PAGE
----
Industry is the first to be blamed for pollution. However, in Punjab, which has only a modest industrial base, a major part of the total pollution comes from agriculture.
The Green Revolution, with its concept of heavy use of fertilisers, pesticides, and other chemicals, has caused a serious imbalance in the environment. To raise levels of production, farmers often indulge in injudicious use of such inputs, the use of which in the state is almost double the national average.
The spray of pesticides on crops has hit hard the population of common birds and wild animals, such as peacock, sparrow and fox.
Traces of pesticide are also found in humans, especially in southern Punjab, which is more affected by this menace.
Food grains are also affected. Presence of uranium beyond the acceptable limit has been found in subsoil water. There is a strong suspicion that the presence of toxic substances in the subsoil water is responsible for the high incidence of cancer, especially in the Malwa belt.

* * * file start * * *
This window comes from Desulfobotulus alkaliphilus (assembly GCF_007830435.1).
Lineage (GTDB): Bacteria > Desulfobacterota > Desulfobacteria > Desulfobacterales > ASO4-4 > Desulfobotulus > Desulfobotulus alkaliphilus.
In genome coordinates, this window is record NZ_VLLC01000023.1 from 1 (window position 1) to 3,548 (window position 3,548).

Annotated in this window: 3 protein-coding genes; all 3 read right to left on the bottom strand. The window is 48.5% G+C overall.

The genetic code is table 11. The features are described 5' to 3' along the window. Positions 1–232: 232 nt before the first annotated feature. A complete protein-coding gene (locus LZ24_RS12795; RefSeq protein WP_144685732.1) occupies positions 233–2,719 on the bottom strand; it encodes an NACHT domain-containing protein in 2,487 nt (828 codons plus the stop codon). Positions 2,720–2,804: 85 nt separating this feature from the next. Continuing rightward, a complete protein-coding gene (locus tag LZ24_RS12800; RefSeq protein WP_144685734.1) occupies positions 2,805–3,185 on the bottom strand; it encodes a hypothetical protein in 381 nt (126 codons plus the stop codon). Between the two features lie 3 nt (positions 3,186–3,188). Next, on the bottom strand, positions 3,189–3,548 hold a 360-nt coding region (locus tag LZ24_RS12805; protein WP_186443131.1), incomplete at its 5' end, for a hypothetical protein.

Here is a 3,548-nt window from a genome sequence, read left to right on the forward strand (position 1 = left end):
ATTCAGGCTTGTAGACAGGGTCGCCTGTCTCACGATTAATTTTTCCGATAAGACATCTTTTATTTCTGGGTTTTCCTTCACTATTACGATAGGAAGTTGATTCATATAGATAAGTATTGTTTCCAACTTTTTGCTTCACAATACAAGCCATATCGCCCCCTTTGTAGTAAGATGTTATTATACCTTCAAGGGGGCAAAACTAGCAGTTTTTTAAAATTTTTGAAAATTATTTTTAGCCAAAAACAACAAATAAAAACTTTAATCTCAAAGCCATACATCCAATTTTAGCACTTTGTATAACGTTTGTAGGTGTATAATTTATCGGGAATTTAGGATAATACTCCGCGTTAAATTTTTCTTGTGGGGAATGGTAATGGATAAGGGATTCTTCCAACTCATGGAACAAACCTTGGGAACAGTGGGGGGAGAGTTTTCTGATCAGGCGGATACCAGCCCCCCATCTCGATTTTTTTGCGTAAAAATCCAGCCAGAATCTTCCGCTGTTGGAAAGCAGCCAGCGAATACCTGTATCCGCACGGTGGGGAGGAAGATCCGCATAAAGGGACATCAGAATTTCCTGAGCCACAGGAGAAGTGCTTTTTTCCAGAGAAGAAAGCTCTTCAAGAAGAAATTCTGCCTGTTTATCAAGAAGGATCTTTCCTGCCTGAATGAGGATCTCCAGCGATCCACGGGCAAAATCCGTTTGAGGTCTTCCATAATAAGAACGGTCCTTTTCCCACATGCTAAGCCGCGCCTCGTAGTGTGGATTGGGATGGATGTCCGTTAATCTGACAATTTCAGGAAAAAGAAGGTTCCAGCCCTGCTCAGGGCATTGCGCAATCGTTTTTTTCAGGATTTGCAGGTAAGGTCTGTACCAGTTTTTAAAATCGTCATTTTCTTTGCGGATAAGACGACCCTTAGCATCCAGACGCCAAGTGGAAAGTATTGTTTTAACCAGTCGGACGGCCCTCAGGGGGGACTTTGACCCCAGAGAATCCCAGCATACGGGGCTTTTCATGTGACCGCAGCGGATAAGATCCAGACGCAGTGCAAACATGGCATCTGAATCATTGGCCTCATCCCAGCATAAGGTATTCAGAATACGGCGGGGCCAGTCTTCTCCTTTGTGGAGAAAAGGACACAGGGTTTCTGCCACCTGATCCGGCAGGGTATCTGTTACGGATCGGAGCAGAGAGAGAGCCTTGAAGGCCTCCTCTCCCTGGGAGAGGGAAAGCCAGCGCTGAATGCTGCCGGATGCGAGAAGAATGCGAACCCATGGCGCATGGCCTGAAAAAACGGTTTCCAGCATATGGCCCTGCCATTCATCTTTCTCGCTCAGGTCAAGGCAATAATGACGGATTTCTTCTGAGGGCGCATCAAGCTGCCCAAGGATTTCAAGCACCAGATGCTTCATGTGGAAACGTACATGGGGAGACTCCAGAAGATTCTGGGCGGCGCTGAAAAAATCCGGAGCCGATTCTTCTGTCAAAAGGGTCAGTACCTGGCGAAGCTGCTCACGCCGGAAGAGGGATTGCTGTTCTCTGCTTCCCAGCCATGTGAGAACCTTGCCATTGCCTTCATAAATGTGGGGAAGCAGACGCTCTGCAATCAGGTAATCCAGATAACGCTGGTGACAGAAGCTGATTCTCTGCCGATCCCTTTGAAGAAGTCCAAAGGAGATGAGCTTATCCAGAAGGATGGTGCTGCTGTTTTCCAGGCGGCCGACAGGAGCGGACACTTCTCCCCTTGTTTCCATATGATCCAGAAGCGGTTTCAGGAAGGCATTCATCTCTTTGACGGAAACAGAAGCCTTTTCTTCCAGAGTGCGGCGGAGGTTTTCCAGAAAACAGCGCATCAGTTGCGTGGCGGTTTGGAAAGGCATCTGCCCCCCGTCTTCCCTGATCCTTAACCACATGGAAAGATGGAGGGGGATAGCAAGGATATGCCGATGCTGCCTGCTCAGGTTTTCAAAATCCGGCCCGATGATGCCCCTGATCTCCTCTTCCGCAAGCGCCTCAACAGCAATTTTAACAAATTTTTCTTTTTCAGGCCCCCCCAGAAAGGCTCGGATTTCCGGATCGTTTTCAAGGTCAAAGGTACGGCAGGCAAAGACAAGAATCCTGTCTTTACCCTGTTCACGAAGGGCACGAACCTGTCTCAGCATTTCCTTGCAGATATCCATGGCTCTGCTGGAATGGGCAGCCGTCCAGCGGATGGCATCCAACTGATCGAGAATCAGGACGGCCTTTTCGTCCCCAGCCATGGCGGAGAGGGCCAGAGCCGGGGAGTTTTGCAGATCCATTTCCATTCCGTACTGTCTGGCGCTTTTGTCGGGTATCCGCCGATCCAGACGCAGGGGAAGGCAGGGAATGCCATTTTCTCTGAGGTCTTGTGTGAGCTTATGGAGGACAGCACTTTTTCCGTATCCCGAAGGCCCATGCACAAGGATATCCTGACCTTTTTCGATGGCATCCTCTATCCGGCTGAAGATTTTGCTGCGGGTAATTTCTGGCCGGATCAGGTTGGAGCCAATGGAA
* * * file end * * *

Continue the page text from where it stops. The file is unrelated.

However, there has been no sustained effort on the part of the state government to educate farmers on judicious use of chemicals.
Besides chemicals, burning of paddy stubble in the farms is another major source of air pollution. Every year, about 20 million tonne of paddy residue is left behind after the crop is harvested. Of this, only about 1 million tonne is used as fuel in “co-generation” plants to produce electricity. The remaining is set on fire by farmers during October-November, triggering breathing problems in a large section of the population.
A few months back, the Punjab Pollution Control Board forwarded a draft for a Bill to ban the burning of paddy residue.
However, there has been no response to it from the government, which fears a negative response from the farming community. Many experts say this fear is unfounded.